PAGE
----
# Multiplication: names of some mathematical symbols

As far as I know, in Italian mathematics books, the symbol for multiplication can take several forms:

1. B × 3

2. B · 3

3. B * 3 (rare)

I'm not sure of having ever seen case 3 in English books, perhaps because "*" is not used in the English mother tongue in this sense.

Also, in English mathematics books I sometimes see

1. B . 3

In reference to mathematical contexts, what are the names of the symbols I used in 2 and 4?

• The asterisk is too used for multiplication in English... – Martha Mar 17 '13 at 22:27
• Although B·3 is a dot product (as mentioned in answers) the · character itself is a centered dot. – James Waldby - jwpat7 Mar 18 '13 at 1:21
• As a mathematician, I have also seen 4 on very rare occasions. I could probably count its occurrences using my fingers, though, and I cannot recall precisely even a single one now. Maybe they did not come from native English speakers, but from someone from a different culture writing a math book in English. – Federico Poloni Mar 18 '13 at 8:25
• I have kept my eyes open for it, and I just noticed notation (4) used in a conference talk; the speaker was a Belgian/French student. So maybe it's a notation from the French tradition. – Federico Poloni Jun 7 '13 at 15:28
• To support this, I just found this on en.wikipedia.org/wiki/Multiplication_sign#Similar_notations: "In some languages (especially, French) the use of full stop as a multiplication symbol, such as a.b, is not uncommon." – Federico Poloni Jun 7 '13 at 15:30

The precise name of a symbol in mathematics sometimes depends on what you're using it for. For example, `×` is often referred to simply as the multiplication sign, but if you need to distinguish scalar from vector multiplication, you might refer to it more specifically as the cross multiplication sign, vector multiplication sign, or something similar.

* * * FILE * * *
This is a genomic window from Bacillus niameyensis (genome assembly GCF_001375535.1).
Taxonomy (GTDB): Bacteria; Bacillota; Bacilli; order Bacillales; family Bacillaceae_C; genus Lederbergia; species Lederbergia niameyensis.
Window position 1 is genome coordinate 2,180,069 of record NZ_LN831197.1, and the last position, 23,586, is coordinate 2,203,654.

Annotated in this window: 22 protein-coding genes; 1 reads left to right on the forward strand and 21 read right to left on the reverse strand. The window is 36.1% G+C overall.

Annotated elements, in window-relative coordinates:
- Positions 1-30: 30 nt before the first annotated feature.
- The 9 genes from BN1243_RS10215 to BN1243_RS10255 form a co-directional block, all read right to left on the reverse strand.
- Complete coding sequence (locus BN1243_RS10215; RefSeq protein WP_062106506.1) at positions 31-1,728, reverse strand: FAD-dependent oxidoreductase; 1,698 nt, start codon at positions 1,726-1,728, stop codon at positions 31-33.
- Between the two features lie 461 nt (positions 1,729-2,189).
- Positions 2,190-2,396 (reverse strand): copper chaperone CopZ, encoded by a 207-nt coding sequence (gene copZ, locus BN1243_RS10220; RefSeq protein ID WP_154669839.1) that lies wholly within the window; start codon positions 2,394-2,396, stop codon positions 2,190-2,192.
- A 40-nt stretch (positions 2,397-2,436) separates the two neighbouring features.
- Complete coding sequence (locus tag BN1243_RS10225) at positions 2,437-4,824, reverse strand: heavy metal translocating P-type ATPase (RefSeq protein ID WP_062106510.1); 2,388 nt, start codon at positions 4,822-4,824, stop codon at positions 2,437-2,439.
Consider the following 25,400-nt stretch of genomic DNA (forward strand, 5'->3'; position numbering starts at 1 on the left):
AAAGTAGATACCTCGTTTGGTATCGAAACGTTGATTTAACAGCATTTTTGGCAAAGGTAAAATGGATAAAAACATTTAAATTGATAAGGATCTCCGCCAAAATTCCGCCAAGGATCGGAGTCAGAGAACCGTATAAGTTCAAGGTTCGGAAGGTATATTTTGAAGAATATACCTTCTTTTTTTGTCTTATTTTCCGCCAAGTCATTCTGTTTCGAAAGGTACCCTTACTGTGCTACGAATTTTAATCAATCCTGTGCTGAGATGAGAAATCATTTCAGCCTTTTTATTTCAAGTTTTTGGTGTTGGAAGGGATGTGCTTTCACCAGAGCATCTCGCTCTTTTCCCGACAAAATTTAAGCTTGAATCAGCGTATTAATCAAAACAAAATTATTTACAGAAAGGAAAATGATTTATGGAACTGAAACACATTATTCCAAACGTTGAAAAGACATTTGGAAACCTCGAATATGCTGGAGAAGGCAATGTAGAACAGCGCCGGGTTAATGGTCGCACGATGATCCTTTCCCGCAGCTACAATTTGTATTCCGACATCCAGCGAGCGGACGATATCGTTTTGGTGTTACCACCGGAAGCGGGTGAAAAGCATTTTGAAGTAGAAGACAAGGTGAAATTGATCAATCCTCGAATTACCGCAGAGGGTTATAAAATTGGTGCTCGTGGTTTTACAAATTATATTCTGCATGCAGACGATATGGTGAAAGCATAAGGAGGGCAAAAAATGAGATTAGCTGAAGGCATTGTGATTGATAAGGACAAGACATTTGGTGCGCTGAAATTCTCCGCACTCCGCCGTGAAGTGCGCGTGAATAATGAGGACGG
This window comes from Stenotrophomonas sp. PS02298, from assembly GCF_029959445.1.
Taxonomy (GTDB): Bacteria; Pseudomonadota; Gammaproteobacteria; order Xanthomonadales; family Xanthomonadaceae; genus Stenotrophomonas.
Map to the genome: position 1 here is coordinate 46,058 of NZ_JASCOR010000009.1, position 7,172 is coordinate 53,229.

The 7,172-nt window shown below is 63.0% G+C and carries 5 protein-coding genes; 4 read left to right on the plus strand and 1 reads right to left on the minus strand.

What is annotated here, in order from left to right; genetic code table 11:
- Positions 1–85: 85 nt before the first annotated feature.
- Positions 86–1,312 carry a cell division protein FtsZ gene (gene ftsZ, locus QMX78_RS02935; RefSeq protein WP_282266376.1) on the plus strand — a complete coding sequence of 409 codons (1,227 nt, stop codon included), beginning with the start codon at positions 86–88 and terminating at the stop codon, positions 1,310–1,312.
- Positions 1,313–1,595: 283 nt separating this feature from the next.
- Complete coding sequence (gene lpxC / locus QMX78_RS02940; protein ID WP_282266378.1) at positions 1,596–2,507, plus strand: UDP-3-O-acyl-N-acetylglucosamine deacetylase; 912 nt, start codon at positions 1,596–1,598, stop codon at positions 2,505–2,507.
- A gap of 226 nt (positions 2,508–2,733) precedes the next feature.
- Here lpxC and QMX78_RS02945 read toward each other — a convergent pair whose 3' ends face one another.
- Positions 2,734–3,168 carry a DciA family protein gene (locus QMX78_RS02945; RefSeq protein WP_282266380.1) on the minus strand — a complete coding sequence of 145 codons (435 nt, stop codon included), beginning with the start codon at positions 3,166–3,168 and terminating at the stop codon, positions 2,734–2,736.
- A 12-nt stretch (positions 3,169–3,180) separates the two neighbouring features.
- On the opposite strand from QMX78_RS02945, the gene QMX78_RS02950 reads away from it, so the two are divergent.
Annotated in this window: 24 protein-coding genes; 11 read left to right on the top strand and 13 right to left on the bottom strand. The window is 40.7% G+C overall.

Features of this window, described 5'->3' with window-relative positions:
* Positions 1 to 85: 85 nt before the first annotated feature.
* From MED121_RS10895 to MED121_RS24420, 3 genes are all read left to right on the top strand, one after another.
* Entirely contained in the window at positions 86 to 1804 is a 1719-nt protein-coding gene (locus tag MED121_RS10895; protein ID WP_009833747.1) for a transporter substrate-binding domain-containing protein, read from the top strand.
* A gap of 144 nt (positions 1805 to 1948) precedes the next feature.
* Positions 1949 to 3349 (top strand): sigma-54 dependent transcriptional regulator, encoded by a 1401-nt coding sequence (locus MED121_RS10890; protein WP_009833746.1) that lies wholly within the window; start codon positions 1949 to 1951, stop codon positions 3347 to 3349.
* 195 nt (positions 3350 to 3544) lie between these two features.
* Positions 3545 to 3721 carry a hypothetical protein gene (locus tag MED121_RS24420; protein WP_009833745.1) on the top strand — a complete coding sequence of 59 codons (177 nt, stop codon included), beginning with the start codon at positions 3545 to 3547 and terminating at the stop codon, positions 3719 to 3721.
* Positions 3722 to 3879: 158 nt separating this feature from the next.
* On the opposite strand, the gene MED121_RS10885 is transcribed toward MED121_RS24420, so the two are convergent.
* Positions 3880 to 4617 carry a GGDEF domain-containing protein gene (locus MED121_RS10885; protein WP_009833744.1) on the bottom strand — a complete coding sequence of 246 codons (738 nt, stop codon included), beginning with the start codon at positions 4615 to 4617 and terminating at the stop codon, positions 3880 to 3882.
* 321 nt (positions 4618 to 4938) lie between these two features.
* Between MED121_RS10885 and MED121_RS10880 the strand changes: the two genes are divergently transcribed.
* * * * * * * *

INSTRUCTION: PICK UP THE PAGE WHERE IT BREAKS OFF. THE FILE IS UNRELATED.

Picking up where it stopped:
In your second example, the `・` symbol is called dot. The product of two numbers multiplied using the dot operator is the dot product. In some contexts, you might call it the scalar multiplication sign.

Outside of programming, we usually only use `*` for multiplication when we can't type `×`. The `*` symbol is usually called the asterisk or star, though if you're using it as a multiplication sign, you might call it that, instead.

The last example appears to be using a period. Like `*`, I assume this is simply because they couldn't type `・`. I could call this a period, but more usefully, I could call it whatever it represented: in this case, I might call it dot, since it's standing in for `・`.

• But I would note that I've never seen a period used as a multiplication sign in any English math book and that the asterisk is probably the most common substitution; i.e., not rare – Jim Mar 17 '13 at 23:01
• I believe the * for multiplication became popular with programming languages. Some token was needed, and the designers of the languages wanted to use something readily available on the keyboard (that eliminates × and ・, and the letter x would not have been a good choice, either). I've always assumed that * looked more like a multiplication sign than #, &, @, etc., so that's what was chosen. – J.R. Mar 18 '13 at 1:24